A federal appeals court today handed a major win to C.R. Bard (NYSE:BCR), upholding a judgment of willful infringement against W.L. Gore & Assoc. that tacks on an extra $205 million to the $854 million Gore already owed Bard– taking Gore’s tab for infringement of a Bard stent graft patent to more than $1 billion.
It’s the latest development in a decades-long war between Gore and Bard over stent graft technology. Gore alleged that 1 of its engineers, Peter Cooper, invented a key claim in the patent in the early 1970s.
But Judge Mary Murguia of the U.S. District Court for Arizona initially ruled that the patent was invented by Dr. David Goldfarb, who later assigned it to Bard. Her 1st decision boosted Bard’s $185.6 million jury award to $371.2 million, prompting Gore to appeal. The U.S. Court of Appeals for the Federal Circuit upheld Murguia in February 2012 (sending BCR shares up 2%) and affirmed that judgment in June 2012. Gore’s subsequent appeal to the U.S. Supreme Court in October 2012 was denied early in 2013. That July, the U.S. Patent & Trademark Office upheld the validity of the Bard patent.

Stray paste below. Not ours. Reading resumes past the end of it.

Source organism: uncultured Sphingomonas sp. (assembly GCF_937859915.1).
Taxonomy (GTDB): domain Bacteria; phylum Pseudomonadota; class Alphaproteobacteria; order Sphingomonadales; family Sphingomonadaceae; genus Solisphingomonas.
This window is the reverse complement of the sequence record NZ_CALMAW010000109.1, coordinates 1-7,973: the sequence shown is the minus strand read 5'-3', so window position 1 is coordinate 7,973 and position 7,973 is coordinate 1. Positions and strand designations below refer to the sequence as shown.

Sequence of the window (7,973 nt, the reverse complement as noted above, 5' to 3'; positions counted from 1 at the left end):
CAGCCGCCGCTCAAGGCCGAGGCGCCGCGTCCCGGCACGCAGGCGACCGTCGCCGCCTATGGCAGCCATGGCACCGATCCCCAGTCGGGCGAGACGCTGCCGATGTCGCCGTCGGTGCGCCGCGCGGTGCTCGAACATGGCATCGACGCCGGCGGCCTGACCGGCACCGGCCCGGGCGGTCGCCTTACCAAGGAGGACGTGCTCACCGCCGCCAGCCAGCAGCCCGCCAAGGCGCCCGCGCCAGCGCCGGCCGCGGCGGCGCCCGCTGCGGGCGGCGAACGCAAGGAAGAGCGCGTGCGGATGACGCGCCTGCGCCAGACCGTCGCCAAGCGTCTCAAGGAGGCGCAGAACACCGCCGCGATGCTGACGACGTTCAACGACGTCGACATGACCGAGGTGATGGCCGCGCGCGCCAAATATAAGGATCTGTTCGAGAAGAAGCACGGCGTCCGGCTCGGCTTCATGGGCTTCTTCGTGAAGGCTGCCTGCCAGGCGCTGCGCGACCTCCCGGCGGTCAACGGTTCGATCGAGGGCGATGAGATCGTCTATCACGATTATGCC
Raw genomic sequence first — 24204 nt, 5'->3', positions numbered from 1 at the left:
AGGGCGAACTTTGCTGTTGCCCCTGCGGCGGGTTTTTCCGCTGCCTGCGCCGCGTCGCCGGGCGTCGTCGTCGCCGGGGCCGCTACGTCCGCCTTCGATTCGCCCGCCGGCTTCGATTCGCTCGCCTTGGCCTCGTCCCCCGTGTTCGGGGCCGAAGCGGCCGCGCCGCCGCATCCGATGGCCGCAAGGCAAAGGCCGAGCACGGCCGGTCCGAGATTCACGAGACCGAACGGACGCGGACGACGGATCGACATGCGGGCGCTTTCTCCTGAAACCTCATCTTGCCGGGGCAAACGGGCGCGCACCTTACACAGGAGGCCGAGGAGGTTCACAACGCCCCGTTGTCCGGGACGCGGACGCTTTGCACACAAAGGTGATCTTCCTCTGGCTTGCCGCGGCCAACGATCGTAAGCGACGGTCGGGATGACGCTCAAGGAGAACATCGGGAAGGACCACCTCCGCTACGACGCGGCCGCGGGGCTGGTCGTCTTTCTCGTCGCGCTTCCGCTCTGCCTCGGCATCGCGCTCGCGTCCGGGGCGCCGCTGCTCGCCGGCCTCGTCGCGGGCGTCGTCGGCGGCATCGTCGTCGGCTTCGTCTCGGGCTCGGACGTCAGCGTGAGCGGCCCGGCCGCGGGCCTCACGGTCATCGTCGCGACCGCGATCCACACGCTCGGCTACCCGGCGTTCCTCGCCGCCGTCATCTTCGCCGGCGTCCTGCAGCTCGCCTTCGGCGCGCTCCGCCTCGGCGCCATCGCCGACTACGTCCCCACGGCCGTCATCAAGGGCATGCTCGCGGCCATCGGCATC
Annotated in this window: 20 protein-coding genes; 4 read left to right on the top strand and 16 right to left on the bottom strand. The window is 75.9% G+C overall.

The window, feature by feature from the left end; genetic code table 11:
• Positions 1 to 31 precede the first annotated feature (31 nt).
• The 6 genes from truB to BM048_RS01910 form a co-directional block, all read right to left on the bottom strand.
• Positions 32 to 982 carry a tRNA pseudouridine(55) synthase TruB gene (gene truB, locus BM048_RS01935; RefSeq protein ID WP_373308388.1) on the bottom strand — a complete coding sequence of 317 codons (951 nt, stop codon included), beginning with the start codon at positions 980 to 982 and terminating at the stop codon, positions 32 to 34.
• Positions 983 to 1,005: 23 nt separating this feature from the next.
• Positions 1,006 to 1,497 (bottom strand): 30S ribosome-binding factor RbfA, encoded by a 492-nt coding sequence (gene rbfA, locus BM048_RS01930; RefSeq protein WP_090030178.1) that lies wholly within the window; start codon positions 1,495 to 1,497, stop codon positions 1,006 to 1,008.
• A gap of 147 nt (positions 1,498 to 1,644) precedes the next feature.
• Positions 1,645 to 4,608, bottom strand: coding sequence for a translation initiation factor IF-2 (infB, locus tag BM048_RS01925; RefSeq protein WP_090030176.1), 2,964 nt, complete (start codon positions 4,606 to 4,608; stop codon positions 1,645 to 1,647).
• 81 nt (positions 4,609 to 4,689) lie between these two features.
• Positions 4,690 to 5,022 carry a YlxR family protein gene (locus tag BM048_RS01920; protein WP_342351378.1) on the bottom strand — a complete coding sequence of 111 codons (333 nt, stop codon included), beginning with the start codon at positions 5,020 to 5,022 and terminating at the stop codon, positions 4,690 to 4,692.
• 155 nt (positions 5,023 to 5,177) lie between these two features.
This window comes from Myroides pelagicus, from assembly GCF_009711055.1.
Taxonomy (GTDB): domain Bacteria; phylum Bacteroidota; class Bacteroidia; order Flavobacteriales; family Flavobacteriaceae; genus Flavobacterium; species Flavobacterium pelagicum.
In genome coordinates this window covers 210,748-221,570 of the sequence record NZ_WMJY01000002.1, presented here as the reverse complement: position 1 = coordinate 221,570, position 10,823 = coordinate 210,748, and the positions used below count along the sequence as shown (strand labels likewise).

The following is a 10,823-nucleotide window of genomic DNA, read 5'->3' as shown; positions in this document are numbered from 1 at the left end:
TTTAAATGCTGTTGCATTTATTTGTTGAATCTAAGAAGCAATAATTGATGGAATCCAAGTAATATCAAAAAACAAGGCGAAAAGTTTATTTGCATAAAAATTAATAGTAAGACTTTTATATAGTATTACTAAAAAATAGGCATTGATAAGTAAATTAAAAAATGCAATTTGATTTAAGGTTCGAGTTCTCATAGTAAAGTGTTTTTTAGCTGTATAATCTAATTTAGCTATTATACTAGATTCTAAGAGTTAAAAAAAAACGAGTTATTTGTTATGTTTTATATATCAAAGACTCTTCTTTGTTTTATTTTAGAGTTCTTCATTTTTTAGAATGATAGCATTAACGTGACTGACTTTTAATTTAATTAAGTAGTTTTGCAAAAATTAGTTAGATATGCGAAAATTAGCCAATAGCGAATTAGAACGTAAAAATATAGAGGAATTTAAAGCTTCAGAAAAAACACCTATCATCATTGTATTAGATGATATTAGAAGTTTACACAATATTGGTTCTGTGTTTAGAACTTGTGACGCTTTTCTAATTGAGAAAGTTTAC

But in 2012 the Federal Circuit bench tasked Murguia with reviewing her willfulness finding. In October 2013 Murguia upheld that ruling, finding Gore’s infringement willful and declining to revisit her decision on enhanced damages and legal fees and denying Gore’s bid for a new trial. Gore appealed again to the Federal Circuit, which today once again affirmed Murguia.
"In the current proceedings, Gore relied on those facts which showed that the invention was based on a material that Gore invented and that Cooper may have conceived of the invention prior to Goldfarb (though Goldfarb won the patent because he was the first to reduce it to practice). But even if it could have persuaded a jury – which it did not – Gore could not have evaded the legal requirements of joint inventorship. Ultimately, to have stood a reasonable chance of prevailing on this issue, Gore needed to raise new evidence or theories that were not considered in [previously]," Chief Judge Sharon Prost wrote for the majority. "However, as the prior [Federal Circuit] panel noted, ‘Gore’s argument remains unchanged and there is still no evidence that Cooper either recognized or appreciated the critical nature of the internodal distance and communicated that key requirement to Goldfarb before Goldfarb reduced the invention to practice.’ Within the backdrop of the extensive proceedings prior to this litigation, therefore, we agree with the district court that Gore’s position was not susceptible to a reasonable conclusion that the patent was invalid on inventorship grounds."